[box]U.S. Sen. Richard Blumenthal holds his honorary degree as Mark Thompson, executive vice president and provost at Quinnipiac, placed the doctoral hood over him during the commencement ceremony.[/box]
U.S. Sen. Richard Blumenthal encouraged members of the Quinnipiac University School of Law Class of 2014 Sunday to be strong champions for important societal causes.
“My hope for the future is you,” Blumenthal told the 116 graduates at the TD Bank Sports Center on the University’s York Hill Campus. “We need your vision, your energy, your strength, and, yes, your impatience with what is going on in Washington — and your drive to change it.”
Democracy is not a spectator sport, said Blumenthal, who received an honorary degree from Quinnipiac during the ceremony. “If we are not engaged, our democracy suffers and we, as a nation, are weaker for it.”
The U.S. Senator encouraged students to consider devoting their lives to service to others — particularly veterans, immigrants and individuals facing inequality in marriage and salary.
“We are the freest and greatest country in the world,” Blumenthal said. “In our statutes, in our Constitution, in our local and state laws, we are the model of the world, but very often, those rights exist only on paper. They need to exist in real life. They need to be made real.”
He called on Quinnipiac’s law graduates to be champions for these causes.
“Fulfill the promise of this great country and represent causes and people other than yourself — causes bigger than yourself,” Blumenthal said. “Use the extraordinary training you received in this incredible institution to champion these important causes.”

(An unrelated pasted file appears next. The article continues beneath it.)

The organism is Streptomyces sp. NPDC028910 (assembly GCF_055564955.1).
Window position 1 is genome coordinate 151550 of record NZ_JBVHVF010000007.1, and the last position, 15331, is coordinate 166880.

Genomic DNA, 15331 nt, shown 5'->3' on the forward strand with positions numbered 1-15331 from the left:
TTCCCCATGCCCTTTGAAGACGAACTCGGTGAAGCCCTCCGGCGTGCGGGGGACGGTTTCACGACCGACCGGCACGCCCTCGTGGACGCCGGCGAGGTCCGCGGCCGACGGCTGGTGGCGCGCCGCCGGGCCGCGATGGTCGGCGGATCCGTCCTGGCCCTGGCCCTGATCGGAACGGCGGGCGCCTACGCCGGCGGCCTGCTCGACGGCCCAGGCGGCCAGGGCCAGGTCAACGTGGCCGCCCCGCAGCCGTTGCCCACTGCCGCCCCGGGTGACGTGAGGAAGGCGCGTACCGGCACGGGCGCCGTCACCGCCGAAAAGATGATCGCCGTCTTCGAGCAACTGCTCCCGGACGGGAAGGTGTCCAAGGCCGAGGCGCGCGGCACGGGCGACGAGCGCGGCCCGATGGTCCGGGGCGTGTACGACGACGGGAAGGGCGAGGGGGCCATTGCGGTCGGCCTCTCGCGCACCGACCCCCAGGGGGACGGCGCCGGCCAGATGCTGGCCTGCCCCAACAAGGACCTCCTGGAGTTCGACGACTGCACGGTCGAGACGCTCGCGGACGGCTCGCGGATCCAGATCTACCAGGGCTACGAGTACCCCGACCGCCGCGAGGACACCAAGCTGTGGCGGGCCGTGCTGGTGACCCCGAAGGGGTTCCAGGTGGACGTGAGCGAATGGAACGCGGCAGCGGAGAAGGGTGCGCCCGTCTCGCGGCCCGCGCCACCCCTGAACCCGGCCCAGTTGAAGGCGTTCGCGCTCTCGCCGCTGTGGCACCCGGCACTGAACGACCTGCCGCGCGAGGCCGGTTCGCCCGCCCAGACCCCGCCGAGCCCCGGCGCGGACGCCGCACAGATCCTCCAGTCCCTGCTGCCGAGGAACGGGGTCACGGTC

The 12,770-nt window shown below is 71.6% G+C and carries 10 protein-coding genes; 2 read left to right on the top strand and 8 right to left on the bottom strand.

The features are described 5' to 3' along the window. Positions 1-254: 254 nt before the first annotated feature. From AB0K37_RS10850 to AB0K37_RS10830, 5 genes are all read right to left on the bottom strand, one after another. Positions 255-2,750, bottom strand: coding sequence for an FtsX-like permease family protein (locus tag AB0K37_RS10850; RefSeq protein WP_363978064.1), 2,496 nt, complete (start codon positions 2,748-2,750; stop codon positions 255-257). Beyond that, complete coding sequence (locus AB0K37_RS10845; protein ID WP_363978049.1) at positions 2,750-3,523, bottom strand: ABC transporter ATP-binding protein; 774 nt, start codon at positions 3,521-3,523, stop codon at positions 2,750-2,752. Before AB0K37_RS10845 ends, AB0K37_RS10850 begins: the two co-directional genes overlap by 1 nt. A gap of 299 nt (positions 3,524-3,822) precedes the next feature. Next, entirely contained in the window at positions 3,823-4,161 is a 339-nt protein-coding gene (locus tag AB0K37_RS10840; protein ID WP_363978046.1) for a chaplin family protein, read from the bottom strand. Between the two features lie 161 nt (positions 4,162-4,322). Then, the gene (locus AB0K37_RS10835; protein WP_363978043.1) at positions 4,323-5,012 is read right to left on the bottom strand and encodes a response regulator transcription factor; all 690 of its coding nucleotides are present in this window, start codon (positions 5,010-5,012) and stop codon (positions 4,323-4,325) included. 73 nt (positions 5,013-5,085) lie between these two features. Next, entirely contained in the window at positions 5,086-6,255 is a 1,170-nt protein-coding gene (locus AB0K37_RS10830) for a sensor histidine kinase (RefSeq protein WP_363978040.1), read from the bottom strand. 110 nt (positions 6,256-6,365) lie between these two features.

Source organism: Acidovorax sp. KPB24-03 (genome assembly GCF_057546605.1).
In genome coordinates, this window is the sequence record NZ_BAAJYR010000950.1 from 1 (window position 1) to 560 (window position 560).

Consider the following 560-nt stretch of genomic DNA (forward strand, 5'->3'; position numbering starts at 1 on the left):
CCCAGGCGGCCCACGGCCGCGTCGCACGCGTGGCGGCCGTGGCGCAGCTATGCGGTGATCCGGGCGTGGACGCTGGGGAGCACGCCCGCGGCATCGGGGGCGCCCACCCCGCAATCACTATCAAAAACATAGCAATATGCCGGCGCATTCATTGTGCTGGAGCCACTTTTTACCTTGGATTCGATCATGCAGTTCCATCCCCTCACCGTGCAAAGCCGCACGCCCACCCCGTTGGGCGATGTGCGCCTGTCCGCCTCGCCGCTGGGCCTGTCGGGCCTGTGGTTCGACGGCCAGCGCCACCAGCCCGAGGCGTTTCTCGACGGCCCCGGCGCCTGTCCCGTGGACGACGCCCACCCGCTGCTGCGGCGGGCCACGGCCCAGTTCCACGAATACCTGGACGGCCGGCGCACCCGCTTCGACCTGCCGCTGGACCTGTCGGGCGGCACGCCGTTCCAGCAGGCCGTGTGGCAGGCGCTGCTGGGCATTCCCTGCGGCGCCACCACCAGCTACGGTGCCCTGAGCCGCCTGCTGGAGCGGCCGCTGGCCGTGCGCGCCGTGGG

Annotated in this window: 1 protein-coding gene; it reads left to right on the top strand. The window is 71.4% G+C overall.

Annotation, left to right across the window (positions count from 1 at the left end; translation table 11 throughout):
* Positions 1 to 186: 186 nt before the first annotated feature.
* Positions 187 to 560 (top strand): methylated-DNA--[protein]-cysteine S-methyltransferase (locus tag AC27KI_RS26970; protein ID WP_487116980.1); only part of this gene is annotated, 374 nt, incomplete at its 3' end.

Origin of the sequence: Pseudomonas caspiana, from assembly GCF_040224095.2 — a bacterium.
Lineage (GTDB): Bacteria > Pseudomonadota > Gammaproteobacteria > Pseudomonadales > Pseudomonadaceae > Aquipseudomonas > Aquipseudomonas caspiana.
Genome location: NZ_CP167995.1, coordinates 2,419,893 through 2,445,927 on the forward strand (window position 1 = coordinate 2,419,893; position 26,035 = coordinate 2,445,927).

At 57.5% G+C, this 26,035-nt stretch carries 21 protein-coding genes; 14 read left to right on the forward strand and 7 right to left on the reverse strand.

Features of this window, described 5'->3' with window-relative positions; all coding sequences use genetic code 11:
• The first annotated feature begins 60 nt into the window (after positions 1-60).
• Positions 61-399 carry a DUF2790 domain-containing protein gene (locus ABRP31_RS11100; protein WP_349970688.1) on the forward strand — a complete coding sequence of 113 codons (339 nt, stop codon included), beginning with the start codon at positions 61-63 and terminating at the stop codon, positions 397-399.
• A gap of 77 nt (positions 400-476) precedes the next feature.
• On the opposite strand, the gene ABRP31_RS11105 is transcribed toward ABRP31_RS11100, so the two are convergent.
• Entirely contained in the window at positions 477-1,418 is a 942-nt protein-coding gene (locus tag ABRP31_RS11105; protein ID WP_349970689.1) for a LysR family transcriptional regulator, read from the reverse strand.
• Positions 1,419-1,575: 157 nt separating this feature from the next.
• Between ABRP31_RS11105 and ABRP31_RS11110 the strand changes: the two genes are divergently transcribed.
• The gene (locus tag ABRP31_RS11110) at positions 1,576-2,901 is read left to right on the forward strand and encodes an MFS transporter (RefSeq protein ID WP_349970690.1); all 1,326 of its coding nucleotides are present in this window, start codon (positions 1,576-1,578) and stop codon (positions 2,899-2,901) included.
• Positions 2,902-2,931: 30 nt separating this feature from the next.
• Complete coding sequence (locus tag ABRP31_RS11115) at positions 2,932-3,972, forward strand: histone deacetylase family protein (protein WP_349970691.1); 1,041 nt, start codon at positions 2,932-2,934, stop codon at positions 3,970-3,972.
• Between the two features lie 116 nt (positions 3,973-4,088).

Arunan Arulampalam, president of the Student Bar Association, told his fellow graduates that they stand at a critical junction in their lives. “I have every faith and confidence that our generation could meet today’s challenges,” he said. “Today we graduate and go forth from here in a bright new world.”
Together as a generation, no challenge is too large to overcome, he said. “From this day forward, this world belongs to you and to me,” Arulampalam said. “I hope this is a responsibility our generation takes seriously.”
Blumenthal said Quinnipiac gave the class the necessary training to overcome today’s challenges. “President John Lahey is one of the great leaders in American higher education today,” he said. “I have been very privileged to work with him over many years and I can tell you that he has helped move forward American higher education in ways that are profoundly significant and important.”
Alexander Meiklejohn, who was voted by students “Professor of the Year,” encouraged the Class of 2014 to go out and make the world a better place through the foundation that was laid at Quinnipiac.
“To me, the more important part of your achievement is that you have learned how to learn about the law and about helping people solve legal problems,” Meiklejohn said. “That part is more important both because you will use those skills constantly in your work, and because learning how to learn is much more challenging than simply learning law.”